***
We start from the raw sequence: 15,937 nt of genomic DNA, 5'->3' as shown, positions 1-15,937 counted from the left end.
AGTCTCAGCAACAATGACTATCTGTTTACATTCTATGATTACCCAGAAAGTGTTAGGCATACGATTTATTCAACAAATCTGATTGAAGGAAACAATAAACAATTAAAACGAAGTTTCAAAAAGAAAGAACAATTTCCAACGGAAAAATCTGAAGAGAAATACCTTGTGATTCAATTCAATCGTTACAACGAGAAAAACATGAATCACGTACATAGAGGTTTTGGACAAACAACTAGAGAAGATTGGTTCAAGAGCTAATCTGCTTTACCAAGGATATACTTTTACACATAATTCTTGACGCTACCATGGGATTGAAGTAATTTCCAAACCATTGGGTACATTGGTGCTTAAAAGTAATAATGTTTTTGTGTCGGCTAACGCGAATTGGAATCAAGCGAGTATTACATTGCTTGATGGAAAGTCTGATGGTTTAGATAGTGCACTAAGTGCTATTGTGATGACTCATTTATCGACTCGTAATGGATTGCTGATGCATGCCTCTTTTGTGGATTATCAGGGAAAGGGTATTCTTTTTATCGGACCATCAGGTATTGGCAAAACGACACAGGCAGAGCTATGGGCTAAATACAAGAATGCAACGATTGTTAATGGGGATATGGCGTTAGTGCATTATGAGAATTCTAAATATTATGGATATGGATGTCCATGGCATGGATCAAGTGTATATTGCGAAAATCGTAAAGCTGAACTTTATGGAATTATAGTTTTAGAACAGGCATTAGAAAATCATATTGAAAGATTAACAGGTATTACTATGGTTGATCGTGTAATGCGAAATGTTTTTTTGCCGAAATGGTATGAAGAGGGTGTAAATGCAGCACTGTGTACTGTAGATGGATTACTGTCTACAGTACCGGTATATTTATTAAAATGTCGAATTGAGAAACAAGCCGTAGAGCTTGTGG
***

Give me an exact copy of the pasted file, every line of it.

We start from the raw sequence: 15,937 nt of genomic DNA, 5'->3' as shown, positions 1-15,937 counted from the left end.
AGTCTCAGCAACAATGACTATCTGTTTACATTCTATGATTACCCAGAAAGTGTTAGGCATACGATTTATTCAACAAATCTGATTGAAGGAAACAATAAACAATTAAAACGAAGTTTCAAAAAGAAAGAACAATTTCCAACGGAAAAATCTGAAGAGAAATACCTTGTGATTCAATTCAATCGTTACAACGAGAAAAACATGAATCACGTACATAGAGGTTTTGGACAAACAACTAGAGAAGATTGGTTCAAGAGCTAATCTGCTTTACCAAGGATATACTTTTACACATAATTCTTGACGCTACCATGGGATTGAAGTAATTTCCAAACCATTGGGTACATTGGTGCTTAAAAGTAATAATGTTTTTGTGTCGGCTAACGCGAATTGGAATCAAGCGAGTATTACATTGCTTGATGGAAAGTCTGATGGTTTAGATAGTGCACTAAGTGCTATTGTGATGACTCATTTATCGACTCGTAATGGATTGCTGATGCATGCCTCTTTTGTGGATTATCAGGGAAAGGGTATTCTTTTTATCGGACCATCAGGTATTGGCAAAACGACACAGGCAGAGCTATGGGCTAAATACAAGAATGCAACGATTGTTAATGGGGATATGGCGTTAGTGCATTATGAGAATTCTAAATATTATGGATATGGATGTCCATGGCATGGATCAAGTGTATATTGCGAAAATCGTAAAGCTGAACTTTATGGAATTATAGTTTTAGAACAGGCATTAGAAAATCATATTGAAAGATTAACAGGTATTACTATGGTTGATCGTGTAATGCGAAATGTTTTTTTGCCGAAATGGTATGAAGAGGGTGTAAATGCAGCACTGTGTACTGTAGATGGATTACTGTCTACAGTACCGGTATATTTATTAAAATGTCGAATTGAGAAACAAGCCGTAGAGCTTGTGG